A cumulative percentage is a statistical tool commonly used in analyzing scientific research, finance, and sales data. But what exactly is it, and what is its purpose?

## Table of Contents

Cumulative Percentage is defined as a way of expressing frequency distribution. It shows the percentage of the cumulative frequency within each interval.

Essentially, it can be viewed as the percentage of the accumulated total over time (or over certain intervals).

It can be used to understand how much progress has been made over time.

If you look at the image below, the first two columns show the total sales for each month. The third column is the *Cumulative Frequency* (or the running total). The fourth column shows the *Cumulative Percentage* (or the percentage of the accumulated totals).

Looking at this table can already give us an idea of how much progress has been made by this pseudo business over time.

- When it started in January, it only earned 5% of what it is making today (December).
- After 6 months (or in June), it earned more than half (52%) of the overall total.

As you may have noticed, the Cumulative Percentage gives us a better visual representation of the growth (as compared to the Cumulative Frequency).

Please know that Cumulative Percentage is not only limited to date intervals.

If you look at the table below, the first two columns show the number of students that earned a particular exam score. The last two columns show the Cumulative Frequency and Percentage.

Looking at this table, we can conclude that 72% of the students only got a score of 70 and below, which could mean that 72% of them didn’t pass (if 80 is the passing score).

As you can see, cumulative percentages can be used in varying datasets and can be interpreted in many ways.

Now, I’ll show you how you can calculate the cumulative percentage of your data in Excel.

## 1. Using Formulas to Calculate Cumulative Percentage

1. Set up your dataset. Add the interval on the 1^{st} column and the value on the 2^{nd} column.

Remember to sort the records in the correct order. It should be sorted from oldest to newest if it’s a date interval.

2. Now, we’ll add the formulas of the **Cumulative Frequency** in the 3^{rd} column.

On the first cell, write this formula: **=B2**

Note that it should point to the first value in the dataset.

On the second cell, write this formula: **=B3+C2**

This formula sums up the *current amount* and the *cumulative frequency of the previous row*.

Next, copy this formula to the remaining rows in the column using the **Fill Handle**.

Click on the cell with the formula and hover your mouse on the right side of the cell until the Fill Handle appears (or until the mouse cursor turns into a black plus sign [+]).

Once you see it, drag your mouse down until you reach the last row in your data set.

You should now see your *Cumulative Frequency* column all filled out.

The last cell in this column is the overall accumulated total since the start of the dataset.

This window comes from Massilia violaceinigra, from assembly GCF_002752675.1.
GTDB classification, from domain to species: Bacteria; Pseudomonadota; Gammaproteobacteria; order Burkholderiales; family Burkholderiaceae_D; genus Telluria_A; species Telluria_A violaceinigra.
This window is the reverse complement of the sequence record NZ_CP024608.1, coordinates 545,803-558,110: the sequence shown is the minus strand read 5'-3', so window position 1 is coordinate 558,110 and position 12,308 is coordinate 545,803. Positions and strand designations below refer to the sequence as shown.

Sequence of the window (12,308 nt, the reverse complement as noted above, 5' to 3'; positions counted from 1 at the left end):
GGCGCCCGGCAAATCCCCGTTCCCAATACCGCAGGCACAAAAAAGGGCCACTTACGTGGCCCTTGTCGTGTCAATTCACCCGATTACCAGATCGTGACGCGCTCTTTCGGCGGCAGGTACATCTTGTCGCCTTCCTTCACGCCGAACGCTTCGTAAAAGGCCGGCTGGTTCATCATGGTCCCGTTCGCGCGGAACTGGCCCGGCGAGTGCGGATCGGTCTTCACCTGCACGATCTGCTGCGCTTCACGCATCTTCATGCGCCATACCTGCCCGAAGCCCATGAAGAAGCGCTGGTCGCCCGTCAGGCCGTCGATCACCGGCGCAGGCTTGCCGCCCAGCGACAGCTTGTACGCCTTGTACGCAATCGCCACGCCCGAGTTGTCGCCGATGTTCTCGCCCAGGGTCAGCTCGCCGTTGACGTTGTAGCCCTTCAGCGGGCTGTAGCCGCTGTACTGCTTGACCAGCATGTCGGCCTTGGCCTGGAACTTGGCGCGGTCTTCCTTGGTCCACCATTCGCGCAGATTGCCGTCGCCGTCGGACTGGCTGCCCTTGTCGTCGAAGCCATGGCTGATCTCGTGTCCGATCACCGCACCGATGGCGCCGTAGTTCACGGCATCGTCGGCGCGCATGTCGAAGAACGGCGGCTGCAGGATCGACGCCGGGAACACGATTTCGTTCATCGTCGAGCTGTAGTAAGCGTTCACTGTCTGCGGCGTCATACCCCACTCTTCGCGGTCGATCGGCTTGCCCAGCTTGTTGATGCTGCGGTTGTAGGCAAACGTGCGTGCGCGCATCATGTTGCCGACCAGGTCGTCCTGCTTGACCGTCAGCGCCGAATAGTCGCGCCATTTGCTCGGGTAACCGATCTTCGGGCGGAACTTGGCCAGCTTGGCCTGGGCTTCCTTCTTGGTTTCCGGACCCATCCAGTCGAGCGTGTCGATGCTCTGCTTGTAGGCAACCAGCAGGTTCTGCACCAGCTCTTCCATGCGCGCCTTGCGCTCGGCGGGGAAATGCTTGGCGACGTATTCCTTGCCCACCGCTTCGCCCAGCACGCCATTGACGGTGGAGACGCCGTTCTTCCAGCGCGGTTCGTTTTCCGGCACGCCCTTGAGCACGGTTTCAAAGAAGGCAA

We will use this cell to calculate the **Cumulative Percentage**.

3. On the fourth column, write this formula: **=C2/$C$13**

Change **$C$13** with the last cell in your Cumulative Frequency. Remember to add anchors or dollar sign ($) in the cell reference so that it always points to this cell.

This formula divides the *Current* *Cumulative Frequency* with the *Last* *Cumulative Frequency* to get the percentage value.

Once you’ve added the formula, copy it to the remaining cells in the column by dragging the Fill Handle down.

4. As the final step, convert these cells into percentage format.

Select all the numbers in this column. Go to the **Home** tab and click on the percentage button inside the *Number *section.

And that’s it! You now have your Cumulative Percentage calculated.

Note that the last cell in the column should be 100%, reflecting the percentage of the highest accumulated value.

## 2. Using Pivot Table to Calculate Cumulative Percentage

Using Excel’s Pivot Table is probably the quickest way to get the cumulative percentage.

1. Select your entire dataset.

Note that your dataset should be sorted in the correct order.

2. From the **Insert **tab, click on the **Pivot Table **button.

3. The **“PivotTable from table or range” **menu will appear.

Select where you intend to add the pivot table – whether on a new worksheet or a specific range in the current worksheet – then click OK to continue.

4. The **PivotTable Field List** will appear on the right.

Drag each field to its corresponding areas in the pivot table.

The interval should be in the **Rows** area, and the value should be in the **Values **area.

By default, the **Pivot Table** will get the sum of the value field.

We will change it so that it displays the Cumulative Percentage instead.

5. Right-click on any cell containing the value field in the Pivot Table and select **Value Field Settings.**

6. The **Value Field Settings** menu will appear.

Change the **Custom Name **with the appropriate name for the field. You can name it “Cumulative Percentage”.

Go to the *Show Values As* tab.

In the **“Show values as” **dropdown menu, select *%Running Total In*.

In the **“Base field”**, select the interval.

Once done, click OK.

And that’s it! You now have your cumulative percentage calculated!

What’s great with this method is that if you have new rows added to your dataset, you only need to update the pivot table’s data source and you’re good to go!

## Conclusion

Cumulative Percentage has various uses in different industries. No matter what your purpose for it is, I hope this tutorial helps you easily calculate it in Excel. Whichever of the two methods you choose, please remember to always sort your dataset in the correct order before adding the formulas or the pivot table.